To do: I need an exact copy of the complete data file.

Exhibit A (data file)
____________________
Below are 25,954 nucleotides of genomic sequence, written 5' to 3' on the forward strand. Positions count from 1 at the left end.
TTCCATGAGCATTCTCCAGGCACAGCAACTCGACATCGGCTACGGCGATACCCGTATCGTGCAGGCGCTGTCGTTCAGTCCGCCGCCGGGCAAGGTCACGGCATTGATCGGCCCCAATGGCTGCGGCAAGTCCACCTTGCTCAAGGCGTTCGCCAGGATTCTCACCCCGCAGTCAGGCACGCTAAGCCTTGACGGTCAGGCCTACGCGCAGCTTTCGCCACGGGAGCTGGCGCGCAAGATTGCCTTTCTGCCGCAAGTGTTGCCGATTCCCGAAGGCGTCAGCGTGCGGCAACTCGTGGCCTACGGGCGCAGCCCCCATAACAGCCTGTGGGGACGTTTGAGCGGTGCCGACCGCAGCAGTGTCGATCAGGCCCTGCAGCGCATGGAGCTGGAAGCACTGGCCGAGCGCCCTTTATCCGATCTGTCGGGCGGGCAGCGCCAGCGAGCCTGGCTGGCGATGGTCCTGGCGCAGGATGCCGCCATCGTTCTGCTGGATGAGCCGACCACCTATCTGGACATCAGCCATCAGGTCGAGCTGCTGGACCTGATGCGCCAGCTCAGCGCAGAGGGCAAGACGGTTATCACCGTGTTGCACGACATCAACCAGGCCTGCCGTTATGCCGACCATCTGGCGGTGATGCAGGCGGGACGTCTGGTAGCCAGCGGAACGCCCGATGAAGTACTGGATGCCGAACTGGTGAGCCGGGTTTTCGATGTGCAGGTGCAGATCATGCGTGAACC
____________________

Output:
Below are 25,954 nucleotides of genomic sequence, written 5' to 3' on the forward strand. Positions count from 1 at the left end.
TTCCATGAGCATTCTCCAGGCACAGCAACTCGACATCGGCTACGGCGATACCCGTATCGTGCAGGCGCTGTCGTTCAGTCCGCCGCCGGGCAAGGTCACGGCATTGATCGGCCCCAATGGCTGCGGCAAGTCCACCTTGCTCAAGGCGTTCGCCAGGATTCTCACCCCGCAGTCAGGCACGCTAAGCCTTGACGGTCAGGCCTACGCGCAGCTTTCGCCACGGGAGCTGGCGCGCAAGATTGCCTTTCTGCCGCAAGTGTTGCCGATTCCCGAAGGCGTCAGCGTGCGGCAACTCGTGGCCTACGGGCGCAGCCCCCATAACAGCCTGTGGGGACGTTTGAGCGGTGCCGACCGCAGCAGTGTCGATCAGGCCCTGCAGCGCATGGAGCTGGAAGCACTGGCCGAGCGCCCTTTATCCGATCTGTCGGGCGGGCAGCGCCAGCGAGCCTGGCTGGCGATGGTCCTGGCGCAGGATGCCGCCATCGTTCTGCTGGATGAGCCGACCACCTATCTGGACATCAGCCATCAGGTCGAGCTGCTGGACCTGATGCGCCAGCTCAGCGCAGAGGGCAAGACGGTTATCACCGTGTTGCACGACATCAACCAGGCCTGCCGTTATGCCGACCATCTGGCGGTGATGCAGGCGGGACGTCTGGTAGCCAGCGGAACGCCCGATGAAGTACTGGATGCCGAACTGGTGAGCCGGGTTTTCGATGTGCAGGTGCAGATCATGCGTGAACC